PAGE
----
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Maine Woods (89 Edition)by Henry David Thoreau
Synopses & ReviewsPlease note that used books may not include additional media (study guides, CDs, DVDs, solutions manuals, etc.) as described in the publisher comments.
"What a wilderness walk for a man to take alone!...Here was traveling of the old heroic kind over the unaltered face of nature." Henry David Thoreau
Over a period of three years, Thoreau made three trips to the largely unexplored woods of Maine. He climbed mountains, paddled a canoe by moonlight, and dined on cedar beer, hemlock tea and moose lips. Taking notes constantly, Thoreau was just as likely to turn his observant eye to the habits and languages of the Abnaki Indians or the arduous life of the logger as he was to the workings of nature. He acutely observed the rivers, lakes, mountains, wolves, moose, and stars in the dark sky. He also told of nights sitting by the campfire, and of meeting men who communicated with each other by writing on the trunks of trees. In The Maine Woods, Thoreau captured a wilder side of America and revealed his own adventurous spirit.
With Abnaki guides, Thoreau climbed Mt. Katahdin and hiked deep into the Maine woods to places where one "might live and die and never hear of the United States". His accurate, evocative descriptions still reflect his belief that man himself is a part of the natural world.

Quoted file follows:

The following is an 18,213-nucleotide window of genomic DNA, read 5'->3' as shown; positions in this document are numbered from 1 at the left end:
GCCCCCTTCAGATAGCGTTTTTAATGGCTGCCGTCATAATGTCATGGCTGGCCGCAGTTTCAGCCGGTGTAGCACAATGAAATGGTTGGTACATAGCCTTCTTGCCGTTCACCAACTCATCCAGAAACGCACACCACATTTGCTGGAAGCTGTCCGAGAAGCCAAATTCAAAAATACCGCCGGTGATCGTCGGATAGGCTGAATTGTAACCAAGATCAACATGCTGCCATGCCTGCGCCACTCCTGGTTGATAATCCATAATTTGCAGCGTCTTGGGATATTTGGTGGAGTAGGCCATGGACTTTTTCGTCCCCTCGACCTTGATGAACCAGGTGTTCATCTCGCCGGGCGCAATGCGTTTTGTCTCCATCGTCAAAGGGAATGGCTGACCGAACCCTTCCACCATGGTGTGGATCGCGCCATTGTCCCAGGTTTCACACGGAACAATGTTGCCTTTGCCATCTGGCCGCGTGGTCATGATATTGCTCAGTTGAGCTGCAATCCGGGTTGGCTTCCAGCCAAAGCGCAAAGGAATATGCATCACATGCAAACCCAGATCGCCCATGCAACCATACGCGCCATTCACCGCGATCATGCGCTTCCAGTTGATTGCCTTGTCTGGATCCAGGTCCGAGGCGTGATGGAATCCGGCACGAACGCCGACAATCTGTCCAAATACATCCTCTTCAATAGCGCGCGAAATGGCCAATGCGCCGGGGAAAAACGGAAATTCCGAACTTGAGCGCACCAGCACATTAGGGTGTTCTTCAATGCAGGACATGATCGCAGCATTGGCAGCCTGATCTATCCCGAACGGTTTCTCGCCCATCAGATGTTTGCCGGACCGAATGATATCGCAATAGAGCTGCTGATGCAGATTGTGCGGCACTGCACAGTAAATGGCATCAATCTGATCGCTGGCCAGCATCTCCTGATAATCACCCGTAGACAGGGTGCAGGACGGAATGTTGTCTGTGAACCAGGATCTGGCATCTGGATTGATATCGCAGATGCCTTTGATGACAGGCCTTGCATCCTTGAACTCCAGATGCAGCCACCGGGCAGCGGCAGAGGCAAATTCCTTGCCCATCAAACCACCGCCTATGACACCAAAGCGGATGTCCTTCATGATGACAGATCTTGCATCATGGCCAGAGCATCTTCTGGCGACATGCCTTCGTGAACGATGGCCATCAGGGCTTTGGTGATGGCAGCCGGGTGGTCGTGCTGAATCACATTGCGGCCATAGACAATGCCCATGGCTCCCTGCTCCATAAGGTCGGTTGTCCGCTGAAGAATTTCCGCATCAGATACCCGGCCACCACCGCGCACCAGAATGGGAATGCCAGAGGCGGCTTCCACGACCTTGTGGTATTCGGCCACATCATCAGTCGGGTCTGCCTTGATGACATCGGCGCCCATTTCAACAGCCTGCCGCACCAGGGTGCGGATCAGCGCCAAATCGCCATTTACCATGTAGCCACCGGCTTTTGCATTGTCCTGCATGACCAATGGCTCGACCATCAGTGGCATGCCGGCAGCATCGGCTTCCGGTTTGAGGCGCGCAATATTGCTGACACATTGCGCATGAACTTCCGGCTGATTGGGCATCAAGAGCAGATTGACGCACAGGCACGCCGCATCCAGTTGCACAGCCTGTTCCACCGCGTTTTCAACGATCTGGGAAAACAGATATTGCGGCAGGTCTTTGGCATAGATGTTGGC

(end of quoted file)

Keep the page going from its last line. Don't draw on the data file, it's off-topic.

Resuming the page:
About the Author
Henry David Thoreau was born in Concord, Massachusetts in 1817. He graduated from Harvard in 1837, the same year he began his lifelong Journal. Inspired by Ralph Waldo Emerson, Thoreau became a key member of the Transcendentalist movement that included Margaret Fuller and Bronson Alcott. The Transcendentalists' faith in nature was tested by Thoreau between 1845 and 1847 when he lived for twenty-six months in a homemade hut at Walden Pond. While living at Walden, Thoreau worked on the two books published during his lifetime: Walden (1854) and A Week on the Concord and Merrimack Rivers (1849). Several of his other works, including The Maine Woods, Cape Cod, and Excursions, were published posthumously. Thoreau died in Concord, at the age of forty-four, in 1862.
Edward Hoagland's books include The Courage of Turtles, Walking the Dead Diamond River, Red Wolves and Black Bears, and Notes from the Century Before: A Journal from British Columbia.
Table of Contents
Introduction: "Bragging for Humanity" by Edward Hoagland
The Allegash and East Branch
II. Flowers and Shrubs
III. List of Plants
IV. List of Birds
VI. Outfit for an Excursion
VII. A List of Indian Words
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